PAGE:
I am a muscian who recently read this article on The Guardian about musicians who scoff at their young female fans. Even before reading it, though, I’ve heard many people elude to it: musicians having young female fans takes away some sort of credibility. I even accepted this to be true as a teen girl myself, while listening to a song on repeat for hours, obsessing over every word and its possible meaning, and becoming entwined with the music and personal life of the artist. It seemed that any musician on a poster in my room instantly and undoubtedly became laughable.
Entries in Marketing (108)
Whether you’re a brand new musician establishing yourself online for the first time, or an already established band with a dedicated fan base, there is one thing that love it or hate it, all musicians will have to do. That, my friends, is marketing your music.
For the average artist who finds it difficult to sell his/her music (hint: this is most artists) in the age of Spotify and Pandora, any attempts can often feel like a waste of time.
Below are 8 effective ways to make the most of your online merch store, digital music presence, and your relationship with die-hard fans. The following tips are not only useful, but when done right can lend themselves to a significantly greater income, a larger online presence, and stronger engagement with your fans.
This article originally appeared on the Sonicbids Blog
Think you’re doing everything you need to do for your next show by creating a Facebook event invite? Close your laptop and think again. While the internet is a powerful tool for promoting your band, traditional marketing tricks for promoting your shows still work wonders, especially for creating real fans with a real interest in your music.
I meet many very talented entrepreneurs who are great at what they do. Often I’ll hear them using that common phrase, “if you want it done right, do it yourself”, and upon further discussion they’ll almost always reveal that they struggle with the act of delegation. It can be an incredibly hard concept to embrace sometimes, and I can surely empathize. We entrepreneurs want to own our output and are often very independent by nature.
The acclaimed NWA biopic Straight Outta Compton is a must-watch movie for anyone in the music business. Many of the struggles that artists (particularly young artists) continue to wrestle with are powerfully depicted in the film. However, there is one minor theme in the film that resonates deeply in the current music climate: the fact that the best way to make money in the music business is rarely the creation of the music itself.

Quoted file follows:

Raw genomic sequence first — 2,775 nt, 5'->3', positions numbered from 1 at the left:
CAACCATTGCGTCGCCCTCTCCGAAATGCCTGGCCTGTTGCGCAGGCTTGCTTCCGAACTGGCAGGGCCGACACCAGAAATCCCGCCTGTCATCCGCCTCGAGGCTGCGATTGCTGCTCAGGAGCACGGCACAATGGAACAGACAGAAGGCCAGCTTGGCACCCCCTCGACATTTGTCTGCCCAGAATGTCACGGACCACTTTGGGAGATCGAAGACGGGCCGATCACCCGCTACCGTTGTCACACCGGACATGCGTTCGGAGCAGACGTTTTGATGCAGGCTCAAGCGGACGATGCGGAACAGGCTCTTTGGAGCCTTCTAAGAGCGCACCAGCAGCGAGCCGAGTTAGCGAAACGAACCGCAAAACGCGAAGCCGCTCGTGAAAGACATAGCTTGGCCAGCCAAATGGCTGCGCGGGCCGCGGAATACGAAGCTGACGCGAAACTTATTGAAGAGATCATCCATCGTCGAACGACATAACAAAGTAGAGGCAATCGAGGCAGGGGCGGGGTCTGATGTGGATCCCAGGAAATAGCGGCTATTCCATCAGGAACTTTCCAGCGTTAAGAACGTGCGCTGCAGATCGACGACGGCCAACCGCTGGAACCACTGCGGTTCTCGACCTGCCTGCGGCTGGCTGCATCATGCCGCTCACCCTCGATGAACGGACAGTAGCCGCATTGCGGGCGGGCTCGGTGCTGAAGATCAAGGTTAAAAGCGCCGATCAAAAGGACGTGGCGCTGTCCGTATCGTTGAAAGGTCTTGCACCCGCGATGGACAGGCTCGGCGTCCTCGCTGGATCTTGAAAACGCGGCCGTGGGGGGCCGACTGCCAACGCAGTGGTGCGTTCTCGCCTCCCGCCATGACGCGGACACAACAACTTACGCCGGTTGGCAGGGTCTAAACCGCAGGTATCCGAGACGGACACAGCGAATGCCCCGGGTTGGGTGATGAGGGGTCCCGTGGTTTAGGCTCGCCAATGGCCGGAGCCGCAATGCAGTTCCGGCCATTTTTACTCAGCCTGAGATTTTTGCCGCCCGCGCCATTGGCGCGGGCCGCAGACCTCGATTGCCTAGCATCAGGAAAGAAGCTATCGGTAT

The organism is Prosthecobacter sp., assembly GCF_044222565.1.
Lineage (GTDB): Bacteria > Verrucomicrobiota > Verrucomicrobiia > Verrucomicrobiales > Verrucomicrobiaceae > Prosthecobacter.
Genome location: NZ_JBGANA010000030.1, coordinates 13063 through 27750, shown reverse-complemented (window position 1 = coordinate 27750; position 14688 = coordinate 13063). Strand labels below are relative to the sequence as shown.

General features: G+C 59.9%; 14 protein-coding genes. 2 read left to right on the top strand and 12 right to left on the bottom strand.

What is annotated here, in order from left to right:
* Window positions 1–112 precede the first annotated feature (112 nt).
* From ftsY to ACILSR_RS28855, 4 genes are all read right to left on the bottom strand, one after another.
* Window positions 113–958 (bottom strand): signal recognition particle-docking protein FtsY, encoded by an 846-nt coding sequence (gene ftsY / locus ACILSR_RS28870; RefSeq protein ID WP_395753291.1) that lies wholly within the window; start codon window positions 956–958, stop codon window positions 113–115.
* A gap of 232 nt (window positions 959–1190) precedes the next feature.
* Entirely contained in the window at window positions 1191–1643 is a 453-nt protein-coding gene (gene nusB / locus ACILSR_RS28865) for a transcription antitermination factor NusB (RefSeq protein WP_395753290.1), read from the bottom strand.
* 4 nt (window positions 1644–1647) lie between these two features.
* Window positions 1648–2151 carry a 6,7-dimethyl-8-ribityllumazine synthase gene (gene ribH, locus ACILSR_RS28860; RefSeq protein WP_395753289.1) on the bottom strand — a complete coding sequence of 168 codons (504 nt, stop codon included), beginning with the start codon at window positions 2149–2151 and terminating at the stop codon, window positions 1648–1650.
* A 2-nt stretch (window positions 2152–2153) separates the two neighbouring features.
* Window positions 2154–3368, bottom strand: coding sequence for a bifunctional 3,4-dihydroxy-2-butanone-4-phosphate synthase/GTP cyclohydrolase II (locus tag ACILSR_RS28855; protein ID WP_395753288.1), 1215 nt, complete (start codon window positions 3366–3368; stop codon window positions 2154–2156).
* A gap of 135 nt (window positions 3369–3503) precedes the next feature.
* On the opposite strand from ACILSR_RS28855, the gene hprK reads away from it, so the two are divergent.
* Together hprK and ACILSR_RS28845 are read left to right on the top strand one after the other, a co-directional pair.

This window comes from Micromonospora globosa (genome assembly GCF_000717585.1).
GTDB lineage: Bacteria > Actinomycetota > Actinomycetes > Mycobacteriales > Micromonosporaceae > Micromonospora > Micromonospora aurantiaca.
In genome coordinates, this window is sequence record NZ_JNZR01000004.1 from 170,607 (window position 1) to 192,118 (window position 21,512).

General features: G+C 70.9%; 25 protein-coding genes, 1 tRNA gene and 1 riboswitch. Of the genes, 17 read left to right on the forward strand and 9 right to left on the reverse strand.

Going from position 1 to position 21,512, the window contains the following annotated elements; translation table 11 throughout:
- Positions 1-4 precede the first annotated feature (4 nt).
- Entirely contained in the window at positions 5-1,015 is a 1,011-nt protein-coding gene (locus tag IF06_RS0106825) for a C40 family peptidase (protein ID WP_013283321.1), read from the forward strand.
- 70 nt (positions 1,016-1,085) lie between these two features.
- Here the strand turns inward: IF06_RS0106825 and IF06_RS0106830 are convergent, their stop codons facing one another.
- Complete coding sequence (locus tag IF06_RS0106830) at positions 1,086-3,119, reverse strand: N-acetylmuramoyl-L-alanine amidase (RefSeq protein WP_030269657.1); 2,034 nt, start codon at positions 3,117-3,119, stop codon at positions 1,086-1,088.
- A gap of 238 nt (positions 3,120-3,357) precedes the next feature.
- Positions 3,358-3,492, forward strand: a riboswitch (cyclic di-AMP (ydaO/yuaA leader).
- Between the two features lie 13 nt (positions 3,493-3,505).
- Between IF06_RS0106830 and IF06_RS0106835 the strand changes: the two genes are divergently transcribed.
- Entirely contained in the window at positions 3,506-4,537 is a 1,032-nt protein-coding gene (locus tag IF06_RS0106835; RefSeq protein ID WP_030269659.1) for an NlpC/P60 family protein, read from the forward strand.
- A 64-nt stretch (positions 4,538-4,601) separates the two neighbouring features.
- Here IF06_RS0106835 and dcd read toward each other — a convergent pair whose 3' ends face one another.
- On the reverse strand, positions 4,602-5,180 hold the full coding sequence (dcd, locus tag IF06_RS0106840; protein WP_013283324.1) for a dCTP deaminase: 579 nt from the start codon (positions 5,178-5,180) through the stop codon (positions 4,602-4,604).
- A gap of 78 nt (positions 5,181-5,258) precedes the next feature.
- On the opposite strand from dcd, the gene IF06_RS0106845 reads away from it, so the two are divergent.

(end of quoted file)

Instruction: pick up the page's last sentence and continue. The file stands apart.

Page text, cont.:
Sometimes it’s important to take a step back and remind ourselves what we want from live music. Mark Knight is the founder of Right Chord Music, a company set up to bring the discipline of brand marketing to band marketing. In this article Mark critically examines the way grassroots live music is promoted. Mark identifies the roles of the key stakeholders and suggests how they could work together more effectively in the future.
Let’s start by reminding ourselves what is important.
What musicians and managers want from live music:
An opportunity to grow their fanbase
A chance to showcase their new material
At atmosphere conducive to great live music; sound, lighting and staging
An appreciative and respective audience who want to listen to their music
Fair compensation for the entertainment they provide and / or opportunities to sell their music
Perhaps you don’t sell too many albums on iTunes, or have that many SoundCloud plays or YouTube views. But maybe, just maybe, your music is really popular in some far off corner of the digital universe you never even knew about, and all that “exposure” you’ve racked up over the years is paying off behind the scenes.Next Big Sound provides detailed online music analytics to measure the growth of bands on streaming services and social networks. It doesn’t cover everything, but it casts a wide enough net to shatter an artist’s dreams with cold, hard data. I know it did mine! <sniff> Cidney at NBS agreed to give me an artist credit for one month so that I could write this article, way back in April. Hopefully she’ll forget to downgrade my account.